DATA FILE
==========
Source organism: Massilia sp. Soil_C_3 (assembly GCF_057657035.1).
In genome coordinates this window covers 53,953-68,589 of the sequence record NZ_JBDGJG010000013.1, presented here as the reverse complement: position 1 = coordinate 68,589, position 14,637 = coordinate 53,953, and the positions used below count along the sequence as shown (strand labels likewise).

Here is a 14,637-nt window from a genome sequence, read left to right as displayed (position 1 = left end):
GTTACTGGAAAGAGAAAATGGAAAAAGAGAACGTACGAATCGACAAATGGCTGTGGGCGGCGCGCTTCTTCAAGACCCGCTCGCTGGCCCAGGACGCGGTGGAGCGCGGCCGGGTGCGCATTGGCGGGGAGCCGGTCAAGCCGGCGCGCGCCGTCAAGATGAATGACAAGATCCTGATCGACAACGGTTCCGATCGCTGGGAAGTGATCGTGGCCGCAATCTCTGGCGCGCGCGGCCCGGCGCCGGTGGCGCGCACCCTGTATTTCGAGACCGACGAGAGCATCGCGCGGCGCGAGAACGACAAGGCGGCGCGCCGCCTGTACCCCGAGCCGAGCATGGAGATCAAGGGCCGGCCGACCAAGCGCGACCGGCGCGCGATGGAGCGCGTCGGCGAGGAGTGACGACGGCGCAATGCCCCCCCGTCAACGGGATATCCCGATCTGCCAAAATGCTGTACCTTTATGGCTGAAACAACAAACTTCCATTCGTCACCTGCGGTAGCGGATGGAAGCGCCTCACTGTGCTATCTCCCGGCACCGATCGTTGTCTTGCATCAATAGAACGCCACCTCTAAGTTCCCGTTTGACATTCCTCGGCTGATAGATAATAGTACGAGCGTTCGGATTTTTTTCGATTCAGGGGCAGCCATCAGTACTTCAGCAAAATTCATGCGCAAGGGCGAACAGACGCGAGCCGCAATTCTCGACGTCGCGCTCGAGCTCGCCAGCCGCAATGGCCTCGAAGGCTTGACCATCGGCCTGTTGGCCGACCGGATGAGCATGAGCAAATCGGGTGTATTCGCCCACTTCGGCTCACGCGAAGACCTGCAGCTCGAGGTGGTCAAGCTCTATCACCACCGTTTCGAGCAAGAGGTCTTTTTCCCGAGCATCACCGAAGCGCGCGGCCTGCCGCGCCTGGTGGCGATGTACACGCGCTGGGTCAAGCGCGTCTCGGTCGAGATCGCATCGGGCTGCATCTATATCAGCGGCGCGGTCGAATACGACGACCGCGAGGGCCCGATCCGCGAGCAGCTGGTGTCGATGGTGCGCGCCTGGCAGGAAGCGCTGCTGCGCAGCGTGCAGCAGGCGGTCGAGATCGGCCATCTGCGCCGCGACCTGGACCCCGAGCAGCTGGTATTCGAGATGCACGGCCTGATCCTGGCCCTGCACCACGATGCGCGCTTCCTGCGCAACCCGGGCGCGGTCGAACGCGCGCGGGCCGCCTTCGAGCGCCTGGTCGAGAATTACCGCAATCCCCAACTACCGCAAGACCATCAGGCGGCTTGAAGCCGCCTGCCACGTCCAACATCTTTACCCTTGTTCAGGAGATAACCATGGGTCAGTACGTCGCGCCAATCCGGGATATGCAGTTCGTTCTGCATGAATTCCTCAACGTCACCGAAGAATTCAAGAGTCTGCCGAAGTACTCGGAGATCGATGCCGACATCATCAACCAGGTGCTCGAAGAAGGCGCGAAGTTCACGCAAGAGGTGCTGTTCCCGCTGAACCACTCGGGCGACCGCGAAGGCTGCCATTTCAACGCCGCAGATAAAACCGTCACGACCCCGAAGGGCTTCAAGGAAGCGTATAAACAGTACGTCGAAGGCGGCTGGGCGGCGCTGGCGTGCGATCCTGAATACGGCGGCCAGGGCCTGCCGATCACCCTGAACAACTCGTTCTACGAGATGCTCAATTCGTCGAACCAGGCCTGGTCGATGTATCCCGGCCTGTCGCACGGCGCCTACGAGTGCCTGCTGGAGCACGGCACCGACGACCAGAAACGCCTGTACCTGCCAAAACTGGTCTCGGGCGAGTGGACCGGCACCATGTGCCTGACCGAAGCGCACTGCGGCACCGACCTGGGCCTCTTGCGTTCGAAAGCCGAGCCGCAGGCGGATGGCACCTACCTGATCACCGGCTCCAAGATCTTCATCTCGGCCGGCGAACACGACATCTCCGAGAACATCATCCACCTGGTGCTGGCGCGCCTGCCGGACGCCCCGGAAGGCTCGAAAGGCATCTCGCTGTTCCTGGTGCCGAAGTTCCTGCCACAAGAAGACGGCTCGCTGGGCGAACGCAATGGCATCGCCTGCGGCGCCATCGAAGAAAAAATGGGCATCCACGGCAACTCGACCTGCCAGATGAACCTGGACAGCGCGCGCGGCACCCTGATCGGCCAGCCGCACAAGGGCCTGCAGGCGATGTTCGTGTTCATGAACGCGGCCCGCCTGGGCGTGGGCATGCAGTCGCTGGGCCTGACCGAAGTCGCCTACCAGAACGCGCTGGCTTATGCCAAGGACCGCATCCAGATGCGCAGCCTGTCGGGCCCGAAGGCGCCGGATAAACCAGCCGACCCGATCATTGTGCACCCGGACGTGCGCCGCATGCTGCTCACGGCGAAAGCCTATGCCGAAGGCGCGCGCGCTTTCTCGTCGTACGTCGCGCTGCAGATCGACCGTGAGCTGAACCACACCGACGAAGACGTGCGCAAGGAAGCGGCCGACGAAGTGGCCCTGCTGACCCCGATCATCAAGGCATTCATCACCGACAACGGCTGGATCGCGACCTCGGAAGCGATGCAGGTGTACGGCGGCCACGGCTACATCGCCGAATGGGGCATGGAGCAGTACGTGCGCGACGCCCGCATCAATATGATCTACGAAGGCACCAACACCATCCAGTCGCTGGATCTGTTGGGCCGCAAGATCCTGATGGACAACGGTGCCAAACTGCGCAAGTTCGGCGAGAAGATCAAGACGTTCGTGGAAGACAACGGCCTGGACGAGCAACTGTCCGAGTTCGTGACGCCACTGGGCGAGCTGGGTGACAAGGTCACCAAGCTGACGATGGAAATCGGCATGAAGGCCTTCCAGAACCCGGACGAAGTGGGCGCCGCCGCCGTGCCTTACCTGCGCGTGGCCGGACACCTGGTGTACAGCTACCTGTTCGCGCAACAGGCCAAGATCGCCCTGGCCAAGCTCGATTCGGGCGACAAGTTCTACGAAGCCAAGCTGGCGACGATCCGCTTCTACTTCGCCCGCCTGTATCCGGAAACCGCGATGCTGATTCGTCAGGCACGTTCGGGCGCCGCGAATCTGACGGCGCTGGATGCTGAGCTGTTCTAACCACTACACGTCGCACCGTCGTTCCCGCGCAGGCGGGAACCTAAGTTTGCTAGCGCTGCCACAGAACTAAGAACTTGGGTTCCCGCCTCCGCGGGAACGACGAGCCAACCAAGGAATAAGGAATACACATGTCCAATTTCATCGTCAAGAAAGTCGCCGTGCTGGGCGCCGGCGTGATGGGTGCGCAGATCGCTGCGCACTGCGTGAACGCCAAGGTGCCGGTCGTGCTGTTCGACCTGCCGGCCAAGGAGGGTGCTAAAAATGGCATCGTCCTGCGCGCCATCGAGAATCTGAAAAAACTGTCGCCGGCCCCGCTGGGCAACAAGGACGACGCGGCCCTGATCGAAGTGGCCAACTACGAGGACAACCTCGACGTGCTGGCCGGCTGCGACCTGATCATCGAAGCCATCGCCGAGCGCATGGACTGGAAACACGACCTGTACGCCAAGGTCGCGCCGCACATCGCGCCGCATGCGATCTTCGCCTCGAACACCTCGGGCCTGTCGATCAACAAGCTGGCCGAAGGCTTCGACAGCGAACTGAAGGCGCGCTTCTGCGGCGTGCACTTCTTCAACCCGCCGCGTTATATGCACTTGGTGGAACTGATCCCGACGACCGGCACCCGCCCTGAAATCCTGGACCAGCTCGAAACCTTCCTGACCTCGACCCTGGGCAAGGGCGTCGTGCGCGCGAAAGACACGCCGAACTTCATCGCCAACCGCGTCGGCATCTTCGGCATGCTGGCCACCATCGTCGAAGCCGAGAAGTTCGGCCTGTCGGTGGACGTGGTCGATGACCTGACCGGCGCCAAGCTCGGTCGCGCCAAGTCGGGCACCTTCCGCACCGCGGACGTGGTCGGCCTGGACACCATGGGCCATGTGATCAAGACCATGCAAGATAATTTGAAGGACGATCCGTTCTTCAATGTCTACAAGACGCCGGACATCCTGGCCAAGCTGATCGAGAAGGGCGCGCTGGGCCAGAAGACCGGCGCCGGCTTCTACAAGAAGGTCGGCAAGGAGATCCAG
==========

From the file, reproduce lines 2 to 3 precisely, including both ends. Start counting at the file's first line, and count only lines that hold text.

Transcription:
In genome coordinates this window covers 53,953-68,589 of the sequence record NZ_JBDGJG010000013.1, presented here as the reverse complement: position 1 = coordinate 68,589, position 14,637 = coordinate 53,953, and the positions used below count along the sequence as shown (strand labels likewise).

Here is a 14,637-nt window from a genome sequence, read left to right as displayed (position 1 = left end):